Since the black-and-white era, Vasant Shinde was best known to lovers of Marathi cinema for his comic performances. Longtime associate and actor Dada Pasalkar recalls a few anecdotes.
When Vasant Shinde shot for a scene through deep personal loss: Death anniversary special
Mumbai - 04 Jul 2019 22:39 IST
The black-and-white era of Marathi cinema was blessed with a number of quality performers. And these included not just leading artistes like Jayshree Gadkar, Suryakant and Shahu Modak but also character artistes like Vasant Shinde.
Vasant Shinde was a versatile actor who could essay different roles, but he became a specialist in comedy and was used for comic relief even in mythological films.
Among Shinde's notable films were Mard Maratha (1951), Pedgavche Shahane (1952), Gulacha Ganpati (1953), Purushachi Zaat (1954), Kuldaivat (1955), Zhakli Muth (1957), Shikleli Bayko (1959), Sangtye Aika (1959), Mansala Pankh Astat (1961), Subhadra Haran (1963), Thoratanchi Kamla (1963), Mohityanchi Manjula (1963), Sawal Maza Aika (1964), Patlanchi Soon (1966), Thamb Laxmi Kunku Lavte (1967), Daiv Zanile Kuni (1967), Khandobachi Aan (1968), Manacha Mujra (1969), Ashi Rangali Raat (1970), Tumcha Aamcha Jamla (1976), Sansar (1980) and Muka Ghya Muka (1987).
Shinde, who was born in 1912, died on this day (4 July) 20 years ago. Longtime associate and veteran actor and theatre personality Dada Pasalkar remembered the yesteryear artiste, whom he addressed as Anna, in an exclusive conversation with Cinestaan.com.
According to Pasalkar, Vasant Shinde had a difficult childhood after his father passed away early. “His mother used to work as a maid," he said. "When he was just nine, he started doing odd jobs to help with the household expenses. When he was 12, he landed the lead role of Lord Ganesha in Dadasaheb Phalke’s Ganesh Mahima. He also worked in different departments, including cinematography, sets, painting, etc.”
Pasalkar said that once a person gets connected with a production house, he keeps getting work. Likewise, Shinde worked with Bhalji Pendharkar. He kept getting roles in films and finally got recognized as a comedian. “He was a natural at comedy," he said. "He was very good with words. The way he used to change and improvise was amazing.”
Talking of Shinde’s improvisation skills, Pasalkar remembered an interesting achievement of his. “Acharya [PK] Atre and PL Deshpande never allowed anyone to change even a word in their plays. But both had given Anna full permission to do so because they felt his inputs were useful. He was the only exception,” said Pasalkar.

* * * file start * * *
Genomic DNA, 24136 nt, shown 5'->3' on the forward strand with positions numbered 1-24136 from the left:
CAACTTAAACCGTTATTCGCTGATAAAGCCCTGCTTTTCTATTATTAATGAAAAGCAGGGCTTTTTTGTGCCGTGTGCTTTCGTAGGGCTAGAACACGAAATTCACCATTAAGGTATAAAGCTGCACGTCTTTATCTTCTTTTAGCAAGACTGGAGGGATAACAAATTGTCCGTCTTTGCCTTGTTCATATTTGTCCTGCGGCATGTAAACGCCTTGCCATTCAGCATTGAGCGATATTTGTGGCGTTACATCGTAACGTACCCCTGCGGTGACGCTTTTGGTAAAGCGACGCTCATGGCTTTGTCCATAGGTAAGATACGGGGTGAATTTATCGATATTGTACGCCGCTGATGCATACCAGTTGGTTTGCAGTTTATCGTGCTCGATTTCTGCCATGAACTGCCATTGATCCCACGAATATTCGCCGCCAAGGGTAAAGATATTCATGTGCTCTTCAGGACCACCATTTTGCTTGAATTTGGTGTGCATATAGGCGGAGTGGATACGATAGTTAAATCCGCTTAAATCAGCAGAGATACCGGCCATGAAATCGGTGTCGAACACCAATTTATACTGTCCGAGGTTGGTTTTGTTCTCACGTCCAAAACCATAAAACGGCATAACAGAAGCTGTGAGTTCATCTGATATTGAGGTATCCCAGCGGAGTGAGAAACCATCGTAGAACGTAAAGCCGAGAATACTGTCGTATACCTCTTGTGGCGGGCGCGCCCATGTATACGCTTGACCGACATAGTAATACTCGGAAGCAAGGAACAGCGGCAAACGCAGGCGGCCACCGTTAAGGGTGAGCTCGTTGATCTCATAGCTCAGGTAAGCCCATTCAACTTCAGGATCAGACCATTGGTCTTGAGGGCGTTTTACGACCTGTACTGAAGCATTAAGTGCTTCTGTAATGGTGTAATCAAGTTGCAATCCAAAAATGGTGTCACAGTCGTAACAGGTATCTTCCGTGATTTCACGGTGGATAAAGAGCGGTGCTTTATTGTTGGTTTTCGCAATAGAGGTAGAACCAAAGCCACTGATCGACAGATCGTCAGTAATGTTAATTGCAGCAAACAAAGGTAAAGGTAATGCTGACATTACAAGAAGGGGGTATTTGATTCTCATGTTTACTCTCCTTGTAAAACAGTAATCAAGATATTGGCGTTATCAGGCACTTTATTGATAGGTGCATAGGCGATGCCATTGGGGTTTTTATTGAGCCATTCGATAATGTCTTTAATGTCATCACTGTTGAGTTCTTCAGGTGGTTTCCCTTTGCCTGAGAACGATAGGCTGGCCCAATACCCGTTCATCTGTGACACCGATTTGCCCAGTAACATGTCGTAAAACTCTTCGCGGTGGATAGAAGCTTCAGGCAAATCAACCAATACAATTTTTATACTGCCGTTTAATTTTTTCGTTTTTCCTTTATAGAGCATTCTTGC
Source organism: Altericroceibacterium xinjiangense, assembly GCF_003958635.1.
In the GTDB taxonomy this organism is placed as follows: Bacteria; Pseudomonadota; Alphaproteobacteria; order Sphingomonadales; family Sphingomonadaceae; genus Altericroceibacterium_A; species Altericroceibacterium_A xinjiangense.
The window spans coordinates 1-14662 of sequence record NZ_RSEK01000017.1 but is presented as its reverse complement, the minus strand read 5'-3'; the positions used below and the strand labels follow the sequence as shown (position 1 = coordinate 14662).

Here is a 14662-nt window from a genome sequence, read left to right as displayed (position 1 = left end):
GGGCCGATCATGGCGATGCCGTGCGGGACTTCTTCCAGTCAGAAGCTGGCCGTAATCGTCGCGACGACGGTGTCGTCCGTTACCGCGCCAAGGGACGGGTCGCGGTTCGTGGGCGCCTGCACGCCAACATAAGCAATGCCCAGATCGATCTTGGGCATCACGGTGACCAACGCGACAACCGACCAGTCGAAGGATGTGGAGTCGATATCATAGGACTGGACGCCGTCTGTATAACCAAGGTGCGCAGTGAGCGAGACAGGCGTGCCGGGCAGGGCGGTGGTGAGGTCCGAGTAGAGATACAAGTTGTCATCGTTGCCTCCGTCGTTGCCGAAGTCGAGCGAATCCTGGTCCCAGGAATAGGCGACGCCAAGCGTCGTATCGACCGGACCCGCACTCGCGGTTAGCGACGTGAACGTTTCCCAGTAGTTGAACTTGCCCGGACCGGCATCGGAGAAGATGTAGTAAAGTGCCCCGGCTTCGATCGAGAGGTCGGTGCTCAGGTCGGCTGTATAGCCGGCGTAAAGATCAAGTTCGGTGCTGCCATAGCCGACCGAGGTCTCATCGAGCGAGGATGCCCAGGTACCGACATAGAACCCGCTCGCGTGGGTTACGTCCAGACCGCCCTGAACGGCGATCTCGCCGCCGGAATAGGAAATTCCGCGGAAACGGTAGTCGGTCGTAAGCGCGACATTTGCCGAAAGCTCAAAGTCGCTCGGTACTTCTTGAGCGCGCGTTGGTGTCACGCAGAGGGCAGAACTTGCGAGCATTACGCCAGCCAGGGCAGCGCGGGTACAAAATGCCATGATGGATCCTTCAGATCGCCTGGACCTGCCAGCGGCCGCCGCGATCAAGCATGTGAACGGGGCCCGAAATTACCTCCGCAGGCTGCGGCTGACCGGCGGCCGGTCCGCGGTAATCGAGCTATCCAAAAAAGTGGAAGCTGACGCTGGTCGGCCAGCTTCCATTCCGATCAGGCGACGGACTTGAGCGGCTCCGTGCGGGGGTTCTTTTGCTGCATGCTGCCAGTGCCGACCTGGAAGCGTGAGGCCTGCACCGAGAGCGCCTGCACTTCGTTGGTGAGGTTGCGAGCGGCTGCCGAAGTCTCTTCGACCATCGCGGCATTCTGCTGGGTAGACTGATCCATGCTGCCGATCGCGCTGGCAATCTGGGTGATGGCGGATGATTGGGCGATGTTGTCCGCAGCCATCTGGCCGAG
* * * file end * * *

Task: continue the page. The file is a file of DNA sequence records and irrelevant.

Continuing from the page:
This made him recall an incident narrated by Deshpande himself. “He said that earlier he was afraid to go on stage. Suddenly someone patted him on the back and said, ‘Go on stage. Nothing will happen.’ It was Vasant Shinde,” he said.
In his later years, Shinde had regular roles in the comedy star Dada Kondke's movies. Pasalkar said the two of them enjoyed great rapport. "Anna also acted in Dada Kondke's last film, Vajvu Ka? (1996)," he recalled.
Speaking of Shinde’s selfless commitment, Pasalkar recalled an emotional moment from his career. When Shinde was shooting for Ranga Panchami (1961), he received a telegram in the morning. “He just kept the telegram in his pocket and started shooting. The scene was that of a post-death ritual. He shot the scene well, but after that he fainted. When unit hands revived Anna, he showed them the telegram he had received. His mother had expired,” said Pasalkar.
Ranga Panchami director Anant Mane was shocked and asked Shinde why he did not share the news; he said he would have personally dropped him home in his car. “Anna simply said, ‘Would my mother have returned?’ He felt that if the shoot had been cancelled, it would have resulted in a loss of Rs10,000 for the producer.”
Pasalkar revealed that yesteryear comedy star Mehmood’s father Mumtaz Ali used to consider Shinde his idol. “He once emulated Anna’s eye movement from the closing part of Sangtye Aika in a play. Mehmood admitted this in front of everyone in Jayaprabha Studios. Mehmood had also once said that if he touched Anna, he felt he had visited Mecca,” said Pasalkar.
He also said Shinde was more fond of the old era because artistes were respected back then. “After 1990, old artistes weren’t given much respect," Pasalkar said. "Producers began to behave as if they were doing them a favour by casting them. Earlier, characters used to be written keeping [some of these artistes] in mind.”
Nilu Phule, another great from Marathi cinema, made his debut with Ek Gaav Baara Bhangadi (1968). But actually Shinde was supposed to do the role played by Phule. “Anant Mane had written the character for Anna," Pasalkar said. "Anna used to get Rs250 [for a day] then. He asked for Rs400 as he had to marry off his daughter. Mane said he would let him know the next day. But then he dropped Anna from the film and got Phule.”
Pasalkar also spoke about the not-so-impressive pay in the later stages of Shinde’s career. He said it went up to four figures only in 1990, “but never went into five figures for Anna in his lifetime. It went for the first time for Laxmikant Berde for the film Chal Re Laksha Mumbaila (1987). He asked for such compensation saying the film will run on the strength of his performance for a long time.”
Pasalkar said he still feels Shinde’s presence. He had celebrated the actor's birth centenary from 2012 to 2013 by staging 14 events.